Many people don't care.  They just look for the information they want to believe whether it is from a reliable source or not.   It makes me think about how our educational system has conditioned some students to only look for the answers that we need to succeed on "the test".

Thankfully, educational leaders such as George Couros are shaking up learning and encouraging educators to embrace the process of inquiry-based learning, motivating students by allowing them to follow their own interests in curiosities.  This cannot be done effectively without research and critical thinking skills. 

Students love to "Google" the answers to everything.  They choose the first result and voila they think they are done.   And isn't that what students will do with their own personal Chromebook?  Just Google what they think they need to know. 

Students will need even more direction with their personal devices.  Doing research is no longer coming to the library of old and having a limited number of sources to work with.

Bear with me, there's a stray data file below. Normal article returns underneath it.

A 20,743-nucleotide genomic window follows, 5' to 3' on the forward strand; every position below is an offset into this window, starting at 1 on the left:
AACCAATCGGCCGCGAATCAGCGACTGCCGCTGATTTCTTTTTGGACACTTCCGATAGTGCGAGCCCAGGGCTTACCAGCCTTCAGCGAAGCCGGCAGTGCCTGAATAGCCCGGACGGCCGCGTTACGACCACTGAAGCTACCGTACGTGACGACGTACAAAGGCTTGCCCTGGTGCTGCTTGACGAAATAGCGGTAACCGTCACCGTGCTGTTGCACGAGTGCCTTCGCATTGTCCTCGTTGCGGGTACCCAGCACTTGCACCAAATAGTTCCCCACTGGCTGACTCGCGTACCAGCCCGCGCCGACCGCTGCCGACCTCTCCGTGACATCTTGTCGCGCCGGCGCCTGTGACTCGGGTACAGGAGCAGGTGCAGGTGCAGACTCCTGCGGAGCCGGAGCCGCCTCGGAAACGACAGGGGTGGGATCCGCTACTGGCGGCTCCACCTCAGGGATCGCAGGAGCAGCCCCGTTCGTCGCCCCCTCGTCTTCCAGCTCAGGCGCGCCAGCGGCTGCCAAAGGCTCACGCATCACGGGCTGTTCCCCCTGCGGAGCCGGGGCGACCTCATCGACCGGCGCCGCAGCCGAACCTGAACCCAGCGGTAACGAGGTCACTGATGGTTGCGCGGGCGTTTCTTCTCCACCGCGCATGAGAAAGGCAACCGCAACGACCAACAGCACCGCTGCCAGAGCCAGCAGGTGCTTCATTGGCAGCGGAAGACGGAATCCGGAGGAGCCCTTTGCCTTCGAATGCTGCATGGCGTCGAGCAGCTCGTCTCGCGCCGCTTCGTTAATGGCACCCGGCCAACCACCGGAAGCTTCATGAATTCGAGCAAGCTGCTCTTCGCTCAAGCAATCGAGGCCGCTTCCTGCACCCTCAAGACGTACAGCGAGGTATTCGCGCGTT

Information on the Internet is limitless.  Students need instruction and guidance.

My role as the school librarian is to build and maintain reliable print and digital resources. My role is to be a learning facilitator.  My role is to teach students to think critically, evaluate sources and to solve problems.  My role is to make sure students are information literate.  

I expect students to be in the library just as much, if not more, when they are one-to-one. The key to this will be  to communicate with classroom and subject area teachers, learning their curriculum and offering to collaborate and co-teach.

I want my students to be citizens who don't take what they see and hear on the Internet or media at face value.  I want them to intelligently question and challenge misinformation and disinformation.  I want to give them the tools to make this country a better place for their own children someday.  I want them to know how to find reliable information.  I want them to be information literate in this digital age.   

6 comments: